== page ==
The World Explored, the World Suffered Education Issue Nr. 32 July 2020 - Page 35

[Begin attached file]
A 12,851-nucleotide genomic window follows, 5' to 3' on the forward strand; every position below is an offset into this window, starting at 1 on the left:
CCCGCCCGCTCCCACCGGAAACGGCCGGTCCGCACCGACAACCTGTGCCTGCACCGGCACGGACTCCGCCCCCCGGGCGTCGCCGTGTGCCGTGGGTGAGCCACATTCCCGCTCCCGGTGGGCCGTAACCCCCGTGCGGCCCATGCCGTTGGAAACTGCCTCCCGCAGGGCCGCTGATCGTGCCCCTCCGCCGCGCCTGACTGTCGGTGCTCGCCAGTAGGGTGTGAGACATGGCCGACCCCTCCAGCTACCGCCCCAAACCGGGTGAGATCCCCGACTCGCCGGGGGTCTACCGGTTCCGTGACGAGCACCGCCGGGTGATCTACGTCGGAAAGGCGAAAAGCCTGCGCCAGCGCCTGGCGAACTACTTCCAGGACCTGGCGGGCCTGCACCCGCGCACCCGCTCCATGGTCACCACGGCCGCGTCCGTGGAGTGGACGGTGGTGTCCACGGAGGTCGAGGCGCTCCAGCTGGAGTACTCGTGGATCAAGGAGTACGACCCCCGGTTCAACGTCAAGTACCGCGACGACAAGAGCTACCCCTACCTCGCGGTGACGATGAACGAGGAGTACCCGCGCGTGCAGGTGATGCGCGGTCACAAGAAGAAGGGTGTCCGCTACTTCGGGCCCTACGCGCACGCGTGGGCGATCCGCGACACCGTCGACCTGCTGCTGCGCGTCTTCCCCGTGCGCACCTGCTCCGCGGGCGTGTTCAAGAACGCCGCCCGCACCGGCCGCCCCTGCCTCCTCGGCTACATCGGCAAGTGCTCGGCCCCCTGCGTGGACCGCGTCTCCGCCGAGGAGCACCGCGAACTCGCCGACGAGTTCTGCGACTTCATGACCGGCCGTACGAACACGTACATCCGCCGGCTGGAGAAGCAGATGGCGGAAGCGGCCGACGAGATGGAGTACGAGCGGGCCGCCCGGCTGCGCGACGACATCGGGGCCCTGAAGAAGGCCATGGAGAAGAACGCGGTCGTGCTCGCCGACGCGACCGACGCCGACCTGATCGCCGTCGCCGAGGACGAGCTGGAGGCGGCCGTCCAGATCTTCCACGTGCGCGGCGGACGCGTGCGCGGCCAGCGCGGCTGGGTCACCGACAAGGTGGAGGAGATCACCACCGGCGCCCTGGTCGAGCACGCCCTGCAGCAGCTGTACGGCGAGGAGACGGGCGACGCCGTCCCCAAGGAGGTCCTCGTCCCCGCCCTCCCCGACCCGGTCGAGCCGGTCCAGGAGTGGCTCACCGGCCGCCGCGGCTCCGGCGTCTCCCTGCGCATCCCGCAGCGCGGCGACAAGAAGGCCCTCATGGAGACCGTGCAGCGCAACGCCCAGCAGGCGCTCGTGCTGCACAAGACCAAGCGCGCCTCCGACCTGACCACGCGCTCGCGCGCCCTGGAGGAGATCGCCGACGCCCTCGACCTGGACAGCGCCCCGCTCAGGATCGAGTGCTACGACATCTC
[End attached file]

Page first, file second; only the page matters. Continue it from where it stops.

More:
"Averroes was concerned to improve the Arabic interpretation of Aristotle, which had been widely influenced by Neoplatonism. He gave to Aristotle the sort of reverence that is given to the founder of a religion--much more than was given even by Avicenna. He holds that the existence of God can be proved by reason independently of revelation, a view also held by Thomas Aquinas." Not only can the existence of God be proven, according to Averroes but according to Brett it can also be proven that: "there is ultimately only one soul, that the individual reason is no more than a temporary manifestation of that generic or Universal soul in the same sense that Humanity may be said to be manifested in the human individual. This is not so much a religious as a logical doctrine." A human soul is thus a temporary form of existence compared to the eternal form of existence which is God. Human reason is here passive in comparison to divine active reason, i.e. God has an active form and humanity has a passive nature. In hylomorphic theory, humanity is the matter in the equation formed by God. Viewing God non-materialistically implies not conceiving such a being as a physical designer manipulating physical variables but rather in terms of an abstract principle working in ways we could never completely understand. Like Avicenna, Averroes believes in the eternity of the world but this in itself is not incompatible with the coming to exist in a time of existing beings--in human form for example--which in terms of the divine principle that has caused it, can itself be regarded as eternal(by association). Bertrand Russell claims that Arab thinkers of this period were not original thinkers on the grounds that they merely transmitted the thoughts of others. This, however, may be a gratuitous criticism of a historical period in which the cultural task appeared to be the reinterpretation of Aristotle in order to restore an Aristotelian platform for the development of Philosophy and Science(a platform similar to that which we encounter in Kant's Philosophy of science). This point would, however, be rejected by Russell because he believed that Aristotle's "Metaphysics" was in many respects an obscure and confusing work. Given Brett's avoidance of Aristotelian metaphysics in his characterization of Aristotle's scientific method in the following quote, one might imagine that he too would, therefore, deny any connection between Aristotelian and Kantian Philosophy: "Aristotle is often extolled as the founder of scientific method. His claim to this title rests on a single misconception of science which dies very hard--the view that science is a vast body of knowledge accumulated by a laborious and systematic process of classification and